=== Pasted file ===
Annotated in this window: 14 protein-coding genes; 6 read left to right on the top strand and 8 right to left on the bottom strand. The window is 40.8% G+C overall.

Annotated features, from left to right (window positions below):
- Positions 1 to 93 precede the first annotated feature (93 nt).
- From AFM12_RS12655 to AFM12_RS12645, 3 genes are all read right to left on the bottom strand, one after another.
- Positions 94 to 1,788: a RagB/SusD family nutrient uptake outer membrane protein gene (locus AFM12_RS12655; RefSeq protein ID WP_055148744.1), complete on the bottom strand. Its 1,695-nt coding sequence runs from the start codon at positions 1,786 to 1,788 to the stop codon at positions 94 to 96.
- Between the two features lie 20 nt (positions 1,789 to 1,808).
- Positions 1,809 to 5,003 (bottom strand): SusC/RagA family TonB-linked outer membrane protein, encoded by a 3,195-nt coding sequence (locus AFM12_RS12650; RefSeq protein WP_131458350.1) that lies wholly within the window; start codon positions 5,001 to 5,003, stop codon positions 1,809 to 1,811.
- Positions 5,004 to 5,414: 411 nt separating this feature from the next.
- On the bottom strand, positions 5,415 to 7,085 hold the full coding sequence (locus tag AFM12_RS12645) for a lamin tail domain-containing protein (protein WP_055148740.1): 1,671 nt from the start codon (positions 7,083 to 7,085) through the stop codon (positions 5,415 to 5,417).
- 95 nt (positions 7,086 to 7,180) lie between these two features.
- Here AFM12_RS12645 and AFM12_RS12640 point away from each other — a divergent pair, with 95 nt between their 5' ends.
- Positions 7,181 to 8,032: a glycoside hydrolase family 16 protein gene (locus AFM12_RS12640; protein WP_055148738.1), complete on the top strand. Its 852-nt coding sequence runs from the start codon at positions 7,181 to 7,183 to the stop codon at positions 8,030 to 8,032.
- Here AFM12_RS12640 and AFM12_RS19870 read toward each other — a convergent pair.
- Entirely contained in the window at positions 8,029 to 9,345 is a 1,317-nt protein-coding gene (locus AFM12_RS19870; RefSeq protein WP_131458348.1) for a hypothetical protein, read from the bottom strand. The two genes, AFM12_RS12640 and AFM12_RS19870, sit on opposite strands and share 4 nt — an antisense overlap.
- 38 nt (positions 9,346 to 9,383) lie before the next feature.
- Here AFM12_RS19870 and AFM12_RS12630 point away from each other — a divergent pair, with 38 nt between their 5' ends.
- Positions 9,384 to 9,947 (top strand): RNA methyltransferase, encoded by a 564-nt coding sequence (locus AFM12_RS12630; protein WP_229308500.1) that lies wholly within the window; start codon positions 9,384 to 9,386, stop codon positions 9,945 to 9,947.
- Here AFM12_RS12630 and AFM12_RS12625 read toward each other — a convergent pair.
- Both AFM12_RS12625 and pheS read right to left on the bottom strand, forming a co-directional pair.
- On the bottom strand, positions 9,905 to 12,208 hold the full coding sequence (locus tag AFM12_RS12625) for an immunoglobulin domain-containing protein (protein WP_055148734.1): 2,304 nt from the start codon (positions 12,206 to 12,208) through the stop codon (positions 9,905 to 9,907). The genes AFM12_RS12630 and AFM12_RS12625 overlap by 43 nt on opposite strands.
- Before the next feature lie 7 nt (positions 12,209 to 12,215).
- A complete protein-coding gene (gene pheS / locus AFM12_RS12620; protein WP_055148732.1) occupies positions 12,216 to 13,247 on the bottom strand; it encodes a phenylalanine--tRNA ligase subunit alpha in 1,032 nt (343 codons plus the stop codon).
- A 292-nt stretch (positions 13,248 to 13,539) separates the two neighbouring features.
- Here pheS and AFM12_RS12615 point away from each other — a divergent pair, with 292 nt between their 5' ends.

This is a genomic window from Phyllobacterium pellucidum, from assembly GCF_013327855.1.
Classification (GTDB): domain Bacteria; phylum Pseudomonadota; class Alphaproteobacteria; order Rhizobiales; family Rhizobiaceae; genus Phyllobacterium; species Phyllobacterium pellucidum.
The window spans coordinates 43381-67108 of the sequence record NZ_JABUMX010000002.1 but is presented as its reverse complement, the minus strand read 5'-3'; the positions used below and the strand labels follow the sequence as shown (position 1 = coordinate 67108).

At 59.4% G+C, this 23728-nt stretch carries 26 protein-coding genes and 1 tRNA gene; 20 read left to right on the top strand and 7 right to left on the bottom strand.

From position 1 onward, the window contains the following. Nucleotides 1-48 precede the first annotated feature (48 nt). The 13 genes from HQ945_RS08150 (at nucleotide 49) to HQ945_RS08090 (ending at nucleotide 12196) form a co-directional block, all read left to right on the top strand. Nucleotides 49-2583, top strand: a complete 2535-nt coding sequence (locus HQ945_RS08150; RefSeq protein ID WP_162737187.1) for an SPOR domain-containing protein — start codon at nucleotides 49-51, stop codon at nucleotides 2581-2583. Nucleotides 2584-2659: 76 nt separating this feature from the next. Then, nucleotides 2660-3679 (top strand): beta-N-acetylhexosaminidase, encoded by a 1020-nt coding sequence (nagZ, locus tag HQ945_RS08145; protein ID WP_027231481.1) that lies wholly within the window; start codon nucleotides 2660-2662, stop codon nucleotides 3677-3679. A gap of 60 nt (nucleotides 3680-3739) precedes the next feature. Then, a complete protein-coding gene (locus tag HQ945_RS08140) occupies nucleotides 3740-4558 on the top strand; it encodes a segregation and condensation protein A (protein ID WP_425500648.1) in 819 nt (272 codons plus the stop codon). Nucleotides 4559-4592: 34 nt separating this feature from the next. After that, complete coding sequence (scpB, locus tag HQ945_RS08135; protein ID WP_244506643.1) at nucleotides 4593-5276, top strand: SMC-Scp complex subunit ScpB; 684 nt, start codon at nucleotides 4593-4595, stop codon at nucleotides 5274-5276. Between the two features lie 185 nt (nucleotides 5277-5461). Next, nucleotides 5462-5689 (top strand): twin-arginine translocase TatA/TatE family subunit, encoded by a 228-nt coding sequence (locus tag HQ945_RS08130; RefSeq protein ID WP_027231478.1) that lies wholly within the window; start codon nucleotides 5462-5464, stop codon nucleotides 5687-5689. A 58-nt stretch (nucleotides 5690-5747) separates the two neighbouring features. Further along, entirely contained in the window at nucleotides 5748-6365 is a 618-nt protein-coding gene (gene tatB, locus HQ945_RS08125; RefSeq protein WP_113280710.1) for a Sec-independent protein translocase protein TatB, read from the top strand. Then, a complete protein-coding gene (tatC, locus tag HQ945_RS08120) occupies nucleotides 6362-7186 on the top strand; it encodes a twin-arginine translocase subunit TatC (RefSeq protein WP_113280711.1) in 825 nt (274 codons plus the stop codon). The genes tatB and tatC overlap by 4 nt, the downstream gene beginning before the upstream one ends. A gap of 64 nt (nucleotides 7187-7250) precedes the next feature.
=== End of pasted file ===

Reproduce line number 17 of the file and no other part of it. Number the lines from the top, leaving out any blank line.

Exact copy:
- Positions 9,384 to 9,947 (top strand): RNA methyltransferase, encoded by a 564-nt coding sequence (locus AFM12_RS12630; protein WP_229308500.1) that lies wholly within the window; start codon positions 9,384 to 9,386, stop codon positions 9,945 to 9,947.